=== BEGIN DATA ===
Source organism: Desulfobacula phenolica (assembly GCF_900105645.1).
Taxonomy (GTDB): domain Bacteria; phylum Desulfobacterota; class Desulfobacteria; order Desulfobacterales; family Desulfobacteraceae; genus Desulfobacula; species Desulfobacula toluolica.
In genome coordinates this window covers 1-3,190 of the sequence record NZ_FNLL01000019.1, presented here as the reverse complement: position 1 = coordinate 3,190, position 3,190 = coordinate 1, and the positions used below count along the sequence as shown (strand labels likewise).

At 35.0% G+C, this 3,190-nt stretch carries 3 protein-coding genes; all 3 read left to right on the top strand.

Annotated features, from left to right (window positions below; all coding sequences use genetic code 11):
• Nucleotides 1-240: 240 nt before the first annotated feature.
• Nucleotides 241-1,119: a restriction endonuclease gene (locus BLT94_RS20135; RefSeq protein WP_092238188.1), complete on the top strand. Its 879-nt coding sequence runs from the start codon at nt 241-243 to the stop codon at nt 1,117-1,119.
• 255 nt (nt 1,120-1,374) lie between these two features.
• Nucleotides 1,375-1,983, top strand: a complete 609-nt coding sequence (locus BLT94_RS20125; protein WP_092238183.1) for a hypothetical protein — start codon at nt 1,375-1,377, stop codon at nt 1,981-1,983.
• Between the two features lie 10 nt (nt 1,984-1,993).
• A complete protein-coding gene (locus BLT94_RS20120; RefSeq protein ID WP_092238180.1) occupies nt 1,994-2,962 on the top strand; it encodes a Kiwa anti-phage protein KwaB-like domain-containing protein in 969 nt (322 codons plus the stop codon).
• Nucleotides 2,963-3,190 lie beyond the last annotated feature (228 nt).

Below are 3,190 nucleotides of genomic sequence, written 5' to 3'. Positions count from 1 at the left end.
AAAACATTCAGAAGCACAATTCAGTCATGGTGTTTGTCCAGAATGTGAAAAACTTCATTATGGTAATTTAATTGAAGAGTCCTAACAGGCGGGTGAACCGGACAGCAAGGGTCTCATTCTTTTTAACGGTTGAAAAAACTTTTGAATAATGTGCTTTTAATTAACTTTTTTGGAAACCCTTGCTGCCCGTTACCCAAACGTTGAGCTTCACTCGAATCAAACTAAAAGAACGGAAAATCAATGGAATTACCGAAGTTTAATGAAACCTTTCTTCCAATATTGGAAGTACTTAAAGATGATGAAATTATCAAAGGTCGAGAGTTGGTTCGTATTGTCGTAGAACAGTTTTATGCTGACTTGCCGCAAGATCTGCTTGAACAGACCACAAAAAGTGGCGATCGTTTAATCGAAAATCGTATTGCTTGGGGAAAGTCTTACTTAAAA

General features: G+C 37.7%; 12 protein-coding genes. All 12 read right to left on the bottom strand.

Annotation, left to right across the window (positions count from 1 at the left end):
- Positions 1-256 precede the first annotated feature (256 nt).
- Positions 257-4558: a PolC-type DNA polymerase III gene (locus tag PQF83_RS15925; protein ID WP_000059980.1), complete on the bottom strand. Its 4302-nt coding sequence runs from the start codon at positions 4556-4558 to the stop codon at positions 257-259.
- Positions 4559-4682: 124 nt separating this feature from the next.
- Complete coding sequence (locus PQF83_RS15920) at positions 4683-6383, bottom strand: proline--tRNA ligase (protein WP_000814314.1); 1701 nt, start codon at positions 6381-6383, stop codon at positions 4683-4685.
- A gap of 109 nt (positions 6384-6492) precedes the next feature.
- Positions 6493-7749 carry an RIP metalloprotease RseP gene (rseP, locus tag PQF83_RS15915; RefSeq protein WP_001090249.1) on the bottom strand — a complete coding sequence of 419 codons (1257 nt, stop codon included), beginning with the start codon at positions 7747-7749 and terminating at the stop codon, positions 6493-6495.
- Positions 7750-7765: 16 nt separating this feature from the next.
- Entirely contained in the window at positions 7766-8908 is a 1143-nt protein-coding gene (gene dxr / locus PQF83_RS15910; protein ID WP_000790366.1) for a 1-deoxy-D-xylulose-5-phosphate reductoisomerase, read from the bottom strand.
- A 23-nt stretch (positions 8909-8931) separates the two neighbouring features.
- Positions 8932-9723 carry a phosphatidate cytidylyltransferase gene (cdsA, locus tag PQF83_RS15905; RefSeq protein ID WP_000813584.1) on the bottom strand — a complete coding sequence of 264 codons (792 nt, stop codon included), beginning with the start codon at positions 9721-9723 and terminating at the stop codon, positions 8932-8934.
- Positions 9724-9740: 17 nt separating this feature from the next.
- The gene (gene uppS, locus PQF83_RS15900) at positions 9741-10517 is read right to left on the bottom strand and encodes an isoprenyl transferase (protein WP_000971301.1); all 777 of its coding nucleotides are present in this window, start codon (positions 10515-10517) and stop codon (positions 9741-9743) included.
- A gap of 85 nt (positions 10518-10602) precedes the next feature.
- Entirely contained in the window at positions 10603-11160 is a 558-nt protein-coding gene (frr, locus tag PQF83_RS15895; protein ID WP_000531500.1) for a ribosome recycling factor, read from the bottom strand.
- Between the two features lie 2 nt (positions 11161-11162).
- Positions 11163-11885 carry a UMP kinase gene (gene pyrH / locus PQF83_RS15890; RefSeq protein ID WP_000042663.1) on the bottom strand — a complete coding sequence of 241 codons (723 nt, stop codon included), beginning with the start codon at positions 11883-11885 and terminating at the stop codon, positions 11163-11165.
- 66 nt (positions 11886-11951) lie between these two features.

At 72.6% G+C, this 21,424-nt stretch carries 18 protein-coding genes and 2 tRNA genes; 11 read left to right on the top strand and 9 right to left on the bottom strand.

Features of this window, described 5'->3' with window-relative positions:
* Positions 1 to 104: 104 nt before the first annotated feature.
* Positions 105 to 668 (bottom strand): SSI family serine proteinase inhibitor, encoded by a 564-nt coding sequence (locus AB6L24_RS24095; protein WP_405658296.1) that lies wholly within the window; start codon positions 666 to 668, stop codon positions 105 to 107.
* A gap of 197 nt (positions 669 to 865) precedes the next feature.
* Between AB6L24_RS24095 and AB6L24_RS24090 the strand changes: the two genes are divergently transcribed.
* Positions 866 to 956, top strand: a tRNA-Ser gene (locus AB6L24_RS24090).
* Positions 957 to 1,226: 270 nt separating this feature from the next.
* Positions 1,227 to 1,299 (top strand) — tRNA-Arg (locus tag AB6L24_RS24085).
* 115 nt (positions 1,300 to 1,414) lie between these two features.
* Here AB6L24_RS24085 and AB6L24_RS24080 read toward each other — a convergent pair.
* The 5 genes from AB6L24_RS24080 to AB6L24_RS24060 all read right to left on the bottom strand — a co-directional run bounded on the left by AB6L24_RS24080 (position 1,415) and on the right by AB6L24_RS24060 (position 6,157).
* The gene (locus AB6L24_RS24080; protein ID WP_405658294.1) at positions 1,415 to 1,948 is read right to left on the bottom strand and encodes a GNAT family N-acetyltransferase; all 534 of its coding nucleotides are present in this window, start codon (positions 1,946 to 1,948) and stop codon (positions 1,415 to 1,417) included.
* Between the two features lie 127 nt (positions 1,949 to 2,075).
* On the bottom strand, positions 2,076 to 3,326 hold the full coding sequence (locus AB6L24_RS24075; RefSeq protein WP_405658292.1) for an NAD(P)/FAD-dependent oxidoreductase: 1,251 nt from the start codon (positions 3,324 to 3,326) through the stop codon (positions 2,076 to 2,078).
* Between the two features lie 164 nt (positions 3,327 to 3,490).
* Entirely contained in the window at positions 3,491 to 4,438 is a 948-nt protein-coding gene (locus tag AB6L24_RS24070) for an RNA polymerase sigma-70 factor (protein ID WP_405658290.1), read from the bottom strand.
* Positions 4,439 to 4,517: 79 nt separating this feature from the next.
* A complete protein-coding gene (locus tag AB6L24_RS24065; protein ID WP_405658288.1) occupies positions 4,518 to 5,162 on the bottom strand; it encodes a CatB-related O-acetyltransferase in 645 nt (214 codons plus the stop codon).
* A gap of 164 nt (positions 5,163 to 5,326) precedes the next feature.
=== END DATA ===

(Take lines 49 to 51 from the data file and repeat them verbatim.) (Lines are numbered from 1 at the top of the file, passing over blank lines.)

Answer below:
* Between the two features lie 164 nt (positions 3,327 to 3,490).
* Entirely contained in the window at positions 3,491 to 4,438 is a 948-nt protein-coding gene (locus tag AB6L24_RS24070) for an RNA polymerase sigma-70 factor (protein ID WP_405658290.1), read from the bottom strand.
* Positions 4,439 to 4,517: 79 nt separating this feature from the next.